Assembly Shop of China’s Homegrown WS-15 Engine for J-20 Stealth Fighter


China’s homegrown powerful WS-15 engine for its most advanced stealth fighter J-20. Mil.huanqiu.com photo

WS-15 assembly factory. Mil.huanqiu.com photo

WS-15 assembly factory. Mil.huanqiu.com photo

Mil.huanqiu.com has a report today on the progress of the development and assembly of China’s homegrown engine for its most advanced stealth fighter J-20, which is said to lack engines powerful enough to achieve its designed advantages. No one in the world is willing to sell such powerful engine so that China has to develop its homegrown powerful engine for J-20.

According to the report, CCTV reporters have recently visited the assembly factory of AECC Shenyang Liming Group Co., Ltd. that develops and assemblies WS-15 Emei turbofan for J-20. There was report that WS-15 is more powerful than all its foreign counterparts, but its details remain China’s top secret.

However, CCTV has been able to take 15 photos of the top secret engine and its assembly factory, three of which are shown on top of this post.

The report only reveals that the internal workings of an aircraft engine (not specifically WS-15) are very complicated being made up of over 10,000 precision parts and that the quality of the assembly as the final step in producing an aircraft engine (not specifically WS-15) to a major extent affects the quality of the engine.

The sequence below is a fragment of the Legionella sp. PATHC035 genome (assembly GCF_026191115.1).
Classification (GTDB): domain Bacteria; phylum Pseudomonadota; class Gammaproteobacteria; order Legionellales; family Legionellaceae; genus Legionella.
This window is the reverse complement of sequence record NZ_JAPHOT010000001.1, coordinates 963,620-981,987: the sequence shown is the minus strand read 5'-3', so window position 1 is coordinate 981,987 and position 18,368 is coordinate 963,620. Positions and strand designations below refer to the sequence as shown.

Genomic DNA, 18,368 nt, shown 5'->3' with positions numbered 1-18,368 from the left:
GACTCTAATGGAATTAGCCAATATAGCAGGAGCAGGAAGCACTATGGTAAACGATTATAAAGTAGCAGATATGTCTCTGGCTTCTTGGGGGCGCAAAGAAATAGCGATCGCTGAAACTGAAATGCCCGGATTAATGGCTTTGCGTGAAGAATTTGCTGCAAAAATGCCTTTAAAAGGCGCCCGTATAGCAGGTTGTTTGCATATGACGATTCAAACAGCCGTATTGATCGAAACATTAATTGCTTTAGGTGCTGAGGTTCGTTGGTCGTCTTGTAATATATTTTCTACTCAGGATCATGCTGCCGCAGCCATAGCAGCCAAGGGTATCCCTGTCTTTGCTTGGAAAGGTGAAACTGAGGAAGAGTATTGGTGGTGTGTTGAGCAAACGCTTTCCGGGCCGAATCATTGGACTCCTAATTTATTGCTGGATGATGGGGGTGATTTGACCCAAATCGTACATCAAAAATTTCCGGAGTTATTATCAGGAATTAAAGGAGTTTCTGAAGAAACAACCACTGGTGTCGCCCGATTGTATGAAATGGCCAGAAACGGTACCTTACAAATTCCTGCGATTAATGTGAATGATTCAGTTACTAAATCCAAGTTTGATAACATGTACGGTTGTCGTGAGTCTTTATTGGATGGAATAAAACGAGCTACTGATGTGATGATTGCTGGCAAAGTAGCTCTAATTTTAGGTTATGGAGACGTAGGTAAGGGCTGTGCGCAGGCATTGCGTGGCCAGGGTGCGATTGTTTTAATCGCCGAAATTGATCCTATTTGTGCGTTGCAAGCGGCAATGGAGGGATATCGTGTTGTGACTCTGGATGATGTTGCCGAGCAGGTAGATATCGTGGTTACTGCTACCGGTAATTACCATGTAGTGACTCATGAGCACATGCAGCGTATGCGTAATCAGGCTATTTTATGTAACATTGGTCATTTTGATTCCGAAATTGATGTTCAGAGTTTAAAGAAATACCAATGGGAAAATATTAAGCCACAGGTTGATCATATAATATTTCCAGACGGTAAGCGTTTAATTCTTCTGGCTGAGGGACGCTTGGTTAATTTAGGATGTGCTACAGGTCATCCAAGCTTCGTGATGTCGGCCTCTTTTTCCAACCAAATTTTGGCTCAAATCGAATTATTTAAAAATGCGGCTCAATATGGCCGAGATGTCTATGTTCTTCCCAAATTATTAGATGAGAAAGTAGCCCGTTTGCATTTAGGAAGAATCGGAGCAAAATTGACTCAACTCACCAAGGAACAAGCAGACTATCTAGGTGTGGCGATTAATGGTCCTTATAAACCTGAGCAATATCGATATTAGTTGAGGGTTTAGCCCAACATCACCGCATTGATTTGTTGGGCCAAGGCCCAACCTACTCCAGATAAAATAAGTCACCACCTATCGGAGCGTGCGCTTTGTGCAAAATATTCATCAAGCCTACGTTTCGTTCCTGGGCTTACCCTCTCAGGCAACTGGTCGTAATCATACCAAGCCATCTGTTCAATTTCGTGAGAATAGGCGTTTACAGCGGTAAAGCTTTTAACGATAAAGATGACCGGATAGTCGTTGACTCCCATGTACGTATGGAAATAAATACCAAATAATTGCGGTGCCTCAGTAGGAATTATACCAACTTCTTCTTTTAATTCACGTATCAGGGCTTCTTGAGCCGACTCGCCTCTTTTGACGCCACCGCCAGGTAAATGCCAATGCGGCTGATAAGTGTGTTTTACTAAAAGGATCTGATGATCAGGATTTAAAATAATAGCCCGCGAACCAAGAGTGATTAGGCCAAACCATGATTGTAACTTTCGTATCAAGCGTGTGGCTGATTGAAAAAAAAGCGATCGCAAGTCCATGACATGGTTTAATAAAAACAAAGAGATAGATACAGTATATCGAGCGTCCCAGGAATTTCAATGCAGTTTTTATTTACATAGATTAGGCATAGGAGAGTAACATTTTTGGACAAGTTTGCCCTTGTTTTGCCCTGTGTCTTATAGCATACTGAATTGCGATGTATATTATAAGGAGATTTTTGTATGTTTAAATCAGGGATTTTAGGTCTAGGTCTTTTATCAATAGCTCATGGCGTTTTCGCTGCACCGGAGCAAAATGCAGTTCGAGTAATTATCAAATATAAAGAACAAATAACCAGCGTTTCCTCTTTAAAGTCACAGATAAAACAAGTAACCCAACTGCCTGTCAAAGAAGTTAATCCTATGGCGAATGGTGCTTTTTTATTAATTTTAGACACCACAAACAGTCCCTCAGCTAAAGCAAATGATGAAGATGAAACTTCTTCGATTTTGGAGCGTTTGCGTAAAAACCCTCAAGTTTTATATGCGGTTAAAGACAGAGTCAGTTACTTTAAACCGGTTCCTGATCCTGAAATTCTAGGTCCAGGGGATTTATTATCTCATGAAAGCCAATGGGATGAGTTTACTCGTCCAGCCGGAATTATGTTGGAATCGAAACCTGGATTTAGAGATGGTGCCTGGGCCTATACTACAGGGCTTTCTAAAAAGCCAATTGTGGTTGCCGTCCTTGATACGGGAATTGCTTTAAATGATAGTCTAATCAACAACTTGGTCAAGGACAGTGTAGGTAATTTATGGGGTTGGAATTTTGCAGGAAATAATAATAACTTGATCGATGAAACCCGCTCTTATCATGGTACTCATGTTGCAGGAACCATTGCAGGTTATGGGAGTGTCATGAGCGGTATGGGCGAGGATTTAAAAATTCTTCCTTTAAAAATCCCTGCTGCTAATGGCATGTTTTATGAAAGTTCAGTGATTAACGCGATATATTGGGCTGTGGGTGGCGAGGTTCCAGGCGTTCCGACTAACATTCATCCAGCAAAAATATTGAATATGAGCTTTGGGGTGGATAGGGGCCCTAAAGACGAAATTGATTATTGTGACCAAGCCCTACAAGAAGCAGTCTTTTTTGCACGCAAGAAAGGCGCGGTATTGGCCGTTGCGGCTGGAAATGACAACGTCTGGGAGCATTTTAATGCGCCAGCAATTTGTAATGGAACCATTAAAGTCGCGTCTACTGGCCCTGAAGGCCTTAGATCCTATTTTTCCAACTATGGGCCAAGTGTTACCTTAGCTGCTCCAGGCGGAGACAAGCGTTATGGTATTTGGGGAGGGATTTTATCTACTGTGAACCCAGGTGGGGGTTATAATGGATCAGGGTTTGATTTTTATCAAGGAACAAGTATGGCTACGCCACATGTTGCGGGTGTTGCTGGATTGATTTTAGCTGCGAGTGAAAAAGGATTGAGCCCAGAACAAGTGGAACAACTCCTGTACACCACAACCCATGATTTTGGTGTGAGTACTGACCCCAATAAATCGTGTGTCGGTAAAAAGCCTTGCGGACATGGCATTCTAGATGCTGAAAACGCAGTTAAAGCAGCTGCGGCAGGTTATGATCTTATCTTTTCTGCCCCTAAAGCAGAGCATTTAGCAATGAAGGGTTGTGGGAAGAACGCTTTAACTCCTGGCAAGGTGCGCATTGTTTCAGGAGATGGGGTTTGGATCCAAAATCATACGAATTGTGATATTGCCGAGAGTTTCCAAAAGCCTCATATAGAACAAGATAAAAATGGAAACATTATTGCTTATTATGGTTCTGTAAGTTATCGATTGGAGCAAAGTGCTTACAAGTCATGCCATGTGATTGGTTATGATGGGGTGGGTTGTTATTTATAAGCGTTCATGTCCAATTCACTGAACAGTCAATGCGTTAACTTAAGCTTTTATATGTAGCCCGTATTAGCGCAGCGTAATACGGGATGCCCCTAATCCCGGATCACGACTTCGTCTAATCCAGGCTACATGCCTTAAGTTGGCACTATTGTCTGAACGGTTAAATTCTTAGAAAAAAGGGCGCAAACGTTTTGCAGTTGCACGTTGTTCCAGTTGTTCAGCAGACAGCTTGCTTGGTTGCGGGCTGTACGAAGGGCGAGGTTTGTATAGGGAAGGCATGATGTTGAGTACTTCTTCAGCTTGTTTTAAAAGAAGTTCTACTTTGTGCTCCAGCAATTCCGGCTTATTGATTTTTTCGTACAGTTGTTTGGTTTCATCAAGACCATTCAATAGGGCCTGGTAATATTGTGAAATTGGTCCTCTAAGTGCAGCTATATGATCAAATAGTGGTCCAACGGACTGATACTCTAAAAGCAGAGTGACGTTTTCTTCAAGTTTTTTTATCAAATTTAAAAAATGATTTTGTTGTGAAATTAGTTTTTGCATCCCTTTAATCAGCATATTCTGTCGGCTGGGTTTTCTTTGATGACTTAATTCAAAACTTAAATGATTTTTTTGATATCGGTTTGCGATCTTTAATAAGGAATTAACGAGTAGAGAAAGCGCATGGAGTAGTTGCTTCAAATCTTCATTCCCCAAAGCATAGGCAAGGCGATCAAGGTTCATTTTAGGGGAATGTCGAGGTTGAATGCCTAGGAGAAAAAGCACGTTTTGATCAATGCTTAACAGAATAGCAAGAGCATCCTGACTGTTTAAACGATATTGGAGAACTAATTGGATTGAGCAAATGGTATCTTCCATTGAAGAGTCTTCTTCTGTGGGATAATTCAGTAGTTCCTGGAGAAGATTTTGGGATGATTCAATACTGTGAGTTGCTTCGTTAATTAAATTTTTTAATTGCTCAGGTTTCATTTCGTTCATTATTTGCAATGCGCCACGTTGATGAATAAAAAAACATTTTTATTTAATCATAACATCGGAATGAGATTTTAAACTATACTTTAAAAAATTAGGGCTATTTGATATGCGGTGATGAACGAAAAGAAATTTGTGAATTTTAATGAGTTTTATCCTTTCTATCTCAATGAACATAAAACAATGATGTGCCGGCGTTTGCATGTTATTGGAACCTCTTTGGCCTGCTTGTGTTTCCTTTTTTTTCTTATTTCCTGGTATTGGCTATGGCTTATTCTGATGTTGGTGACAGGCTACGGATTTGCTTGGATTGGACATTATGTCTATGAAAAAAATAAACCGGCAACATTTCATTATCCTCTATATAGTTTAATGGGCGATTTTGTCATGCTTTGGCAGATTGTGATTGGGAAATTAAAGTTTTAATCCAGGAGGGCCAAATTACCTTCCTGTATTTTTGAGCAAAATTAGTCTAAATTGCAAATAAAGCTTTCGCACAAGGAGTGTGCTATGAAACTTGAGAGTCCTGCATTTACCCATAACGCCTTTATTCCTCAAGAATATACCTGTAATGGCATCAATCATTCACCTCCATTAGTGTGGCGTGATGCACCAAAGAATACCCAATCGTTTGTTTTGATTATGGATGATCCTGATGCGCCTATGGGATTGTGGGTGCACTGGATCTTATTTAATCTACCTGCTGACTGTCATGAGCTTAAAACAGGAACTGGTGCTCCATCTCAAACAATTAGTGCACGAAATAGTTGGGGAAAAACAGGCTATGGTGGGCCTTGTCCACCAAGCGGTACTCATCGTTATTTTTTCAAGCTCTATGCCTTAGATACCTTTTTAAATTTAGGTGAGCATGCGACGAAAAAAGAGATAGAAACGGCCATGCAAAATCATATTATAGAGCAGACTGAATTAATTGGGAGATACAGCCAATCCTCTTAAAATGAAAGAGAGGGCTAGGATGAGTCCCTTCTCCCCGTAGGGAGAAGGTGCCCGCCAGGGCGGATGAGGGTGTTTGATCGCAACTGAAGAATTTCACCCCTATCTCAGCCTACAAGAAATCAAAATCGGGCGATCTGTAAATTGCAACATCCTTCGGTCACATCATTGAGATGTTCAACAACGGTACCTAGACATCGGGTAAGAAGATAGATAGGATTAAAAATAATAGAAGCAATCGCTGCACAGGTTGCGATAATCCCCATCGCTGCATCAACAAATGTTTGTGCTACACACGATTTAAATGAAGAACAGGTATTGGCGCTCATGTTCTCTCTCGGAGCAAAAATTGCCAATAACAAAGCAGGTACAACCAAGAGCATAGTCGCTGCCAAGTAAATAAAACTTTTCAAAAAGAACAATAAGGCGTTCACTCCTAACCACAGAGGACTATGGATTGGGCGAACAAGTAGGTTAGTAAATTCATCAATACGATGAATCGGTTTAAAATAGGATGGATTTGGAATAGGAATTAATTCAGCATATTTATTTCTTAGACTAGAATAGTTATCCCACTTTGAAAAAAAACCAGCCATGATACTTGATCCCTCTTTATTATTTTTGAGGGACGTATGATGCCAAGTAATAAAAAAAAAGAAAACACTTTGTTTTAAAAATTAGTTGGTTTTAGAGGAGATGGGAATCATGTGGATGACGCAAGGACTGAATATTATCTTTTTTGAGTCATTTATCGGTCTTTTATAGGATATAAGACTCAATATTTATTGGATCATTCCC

Source: mil.huanqiu.com “Official media reveals progress of homegrown engine for J-20” (summary by Chan Kai Yee based on the report in Chinese)

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24 Comments on “Assembly Shop of China’s Homegrown WS-15 Engine for J-20 Stealth Fighter”

  1. Foxhound says:

    @chankaiyee2
    In this article U say :
    … China has to develop its homegrown powerful engine for J-20….AECC Shenyang Liming Group Co., Ltd. that develops and assemblies WS-15 Emei turbofan for J-20…
    meanwhile in the previous article U said

    China can make advanced fighter jets but cannot equip them with advanced Chinese or imported aircraft engines…..
    I took a look in other websites, I don’t know if they are correct, they all cllaim that all J-11 B/C/D are equipped with indeginous chinese engines WS-10.

    Is there a discrepancy ?

    Like

  2. Steve says: